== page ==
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"The Glittering Tart": Imaging Sydney

Catherine Simpson & Anthony Lambert

Flying over the red roofs
and blinding water
of my glittering tart Sydney
(Dorothy Porter, Monkey’s Mask, p. 199)

Most of the epithets used to describe Sydney: "Sin city", "the glittering tart", "superficial Sydney", "emerald City" refer to its status as a tourist destination with overwhelming natural beauty or alternatively its narrative underbelly of crime, drugs and hedonism. Dorothy Porter’s phrase, "glittering tart" (1994:199) exemplifies for us both these aspects of Sydney. The articles presented in this issue of Scan filter these familiar representations of the city through the themes of encounter, arrival, negotiation, colour, branding and re-imagined history.

Much recent work in media and cultural studies has focused on the relationship between cinema, cities and (post)modernity. As an emerging global city, what is Sydney’s role within this configuration? This issue of Scan provides what we hope will be the beginning of a continuing discussion about Sydney as a cultural experience and a cultural "production"; the way it has been imagined in film, TV, advertising, the web and the media more broadly. When we launched the "call for papers" last year, we intended to have at least one essay looking at the imaging of Sydney in feature filmmaking but unfortunately this didn’t eventuate. As a prelude to a larger project we have included as part of the information section of this edition, Anthony Lambert’s extensive annotated filmography which includes almost 150 films featuring Sydney.

"The Glittering Tart" was inspired by the October 2003 symposium "Imaging the City" organised by Macquarie University’s Media Department which brought together artists, filmmakers, writers and academics to discuss Sydney, its representation and its cultural politics. The day also featured archival footage of a Sydney erased from cultural memory and a screening of Michael Bates remarkable short film, The Projectionist (2003). Two of the presentations from that symposium are published here (James Donald’s, and Fuller + Harley’s) and another three have already featured in earlier editions of Scan (See Kathryn Millard’s "Designing Suburbia on Screen: Parklands and Travelling Light", Merilyn Fairskye’s "Light Moves: Discussion notes" and Alec Morgan’s "Lost City of the Senses" in Scan Magazine). What connects all the following essays is a sense of Sydney being part of wider cultural and economic global flows whether as tourist destination, aviopolis or automobile-city.

James Donald’s "The Enigma of Arrival" prefaces the following collection of essays with a meditation on arrivals in modern European cities such as Berlin and Paris. This paper provides a journey through the mystery, abstraction and anxiety of arrival in early film as well as the literature of a number of notable émigrés. The author, a "flitting Brit", provides an entré into what it might be to arrive in Sydney.

Sydney is unique amongst global cities in having an airport virtually at its heart. Through their image/text, Fuller + Harley invoke a poetic exploration of Sydney as a global aviopolis. Coupling an arresting series of photographs with text, "SYD: the city as airport" argues that the airport invites a different command over (city)space , one that entwines motion, commerce, land, sky, matter and information into the connection and flow of multiple ecologies and multiple possibilities.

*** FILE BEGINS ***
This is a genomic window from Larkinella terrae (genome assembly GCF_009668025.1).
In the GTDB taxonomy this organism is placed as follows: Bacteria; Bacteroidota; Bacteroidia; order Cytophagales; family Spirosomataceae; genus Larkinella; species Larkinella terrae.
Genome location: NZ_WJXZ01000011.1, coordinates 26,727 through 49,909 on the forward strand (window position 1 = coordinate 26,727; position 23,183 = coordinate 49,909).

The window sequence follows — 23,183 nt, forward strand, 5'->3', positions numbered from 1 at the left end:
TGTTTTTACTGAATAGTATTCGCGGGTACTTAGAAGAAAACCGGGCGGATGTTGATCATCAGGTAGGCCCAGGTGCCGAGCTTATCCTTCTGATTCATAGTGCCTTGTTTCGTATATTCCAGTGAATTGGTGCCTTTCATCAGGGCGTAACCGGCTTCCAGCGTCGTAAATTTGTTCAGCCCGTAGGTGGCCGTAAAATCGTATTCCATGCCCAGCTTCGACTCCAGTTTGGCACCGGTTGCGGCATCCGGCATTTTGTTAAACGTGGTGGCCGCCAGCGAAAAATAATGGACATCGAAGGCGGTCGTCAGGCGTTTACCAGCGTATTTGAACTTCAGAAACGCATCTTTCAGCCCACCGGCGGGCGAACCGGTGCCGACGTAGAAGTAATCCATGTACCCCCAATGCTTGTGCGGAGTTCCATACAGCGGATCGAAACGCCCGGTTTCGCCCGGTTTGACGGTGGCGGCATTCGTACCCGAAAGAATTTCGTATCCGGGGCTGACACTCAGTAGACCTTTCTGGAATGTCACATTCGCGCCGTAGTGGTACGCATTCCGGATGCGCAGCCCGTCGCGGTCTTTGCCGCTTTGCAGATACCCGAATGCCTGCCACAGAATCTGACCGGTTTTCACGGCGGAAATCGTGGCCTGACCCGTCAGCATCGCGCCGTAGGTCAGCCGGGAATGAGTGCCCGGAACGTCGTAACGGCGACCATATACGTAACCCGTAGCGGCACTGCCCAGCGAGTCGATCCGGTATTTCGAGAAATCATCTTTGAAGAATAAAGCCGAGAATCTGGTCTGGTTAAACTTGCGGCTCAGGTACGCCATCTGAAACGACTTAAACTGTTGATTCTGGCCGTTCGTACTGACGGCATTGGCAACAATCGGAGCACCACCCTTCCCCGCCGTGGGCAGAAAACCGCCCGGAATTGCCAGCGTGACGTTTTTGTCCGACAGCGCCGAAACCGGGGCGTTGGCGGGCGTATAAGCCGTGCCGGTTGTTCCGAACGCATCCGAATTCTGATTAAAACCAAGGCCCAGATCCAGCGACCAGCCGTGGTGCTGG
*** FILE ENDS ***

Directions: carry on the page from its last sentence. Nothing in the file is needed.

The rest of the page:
We move from "Sydney as airport-city" to "Sydney as automobile-city" in the next essay, Sherman Young’s "Morphings and Ur-Forms: From Driveur to Flaneur". In this, Young argues that Sydney is produced through "a directed flanerie" located in the driver’s seat of the automobile where the urban environment becomes largely an "aesthetic distraction". Sydney as "a metropolis of driveurs" where speed and destination have transplanted the need for the journey is further explored in new media representations such as Project Gotham II where the city’s geography is turned into a racetrack for the solitary gameur.

Images of Sydney’s glimmering blue harbour and status as a global tourist destination resonate in the next two essays. The first, "Drawing Sydney: Flatlands and the Chromatic Contours of a Global City" discusses the "imageability" of Sydney as a global city. Instead of relying on existing mediated images of Sydney in TV, film and advertising, the authors adopt the rather novel approach of asking overseas students and short-term residents to draw mental maps of Sydney and choose colours associated with the city. Hemelryk Donald and Gammack argue that Sydney is overwhelmingly imagined as "blue" in comparison to other global cities studied such as Shanghai and Hong Kong. The second essay explores the branding of Sydney in the 1980s with a discussion of Ken Done’s work. Susie Khamis’s, "I’d rather take methadone than Ken Done" describes how Done’s signature style in the 1980s sold the concept of Sydney to the rest of the world. However the most recent Tourism Commission’s campaign (2004) uses the work of Brett Whiteley rather than Ken Done suggesting Done designs belong to a distinct moment in Australia’s history.

The final essay in this collection, by Greg Levine and Stephen McElhinney, investigates the ABC mini-series, Blue Murder’s (1995) representation of events in Sydney’s past with impressions of the present by a visit to the haunts of characters such as "Neddy" Smith, Roger Rogerson and Christopher Dale Flannery. True to the experience of these characters, "Blue Murder: A Re-Imagined History" takes us on a pub crawl through legendary crimes and post-industrial possibilities, marking Sydney as a product of both the historical and the fictional. In fact, this entire edition speaks of Sydney as a peculiar site of imaging and imagining.


Porter, Dorothy (1994) Monkey’s Mask, Hyland House: South Melbourne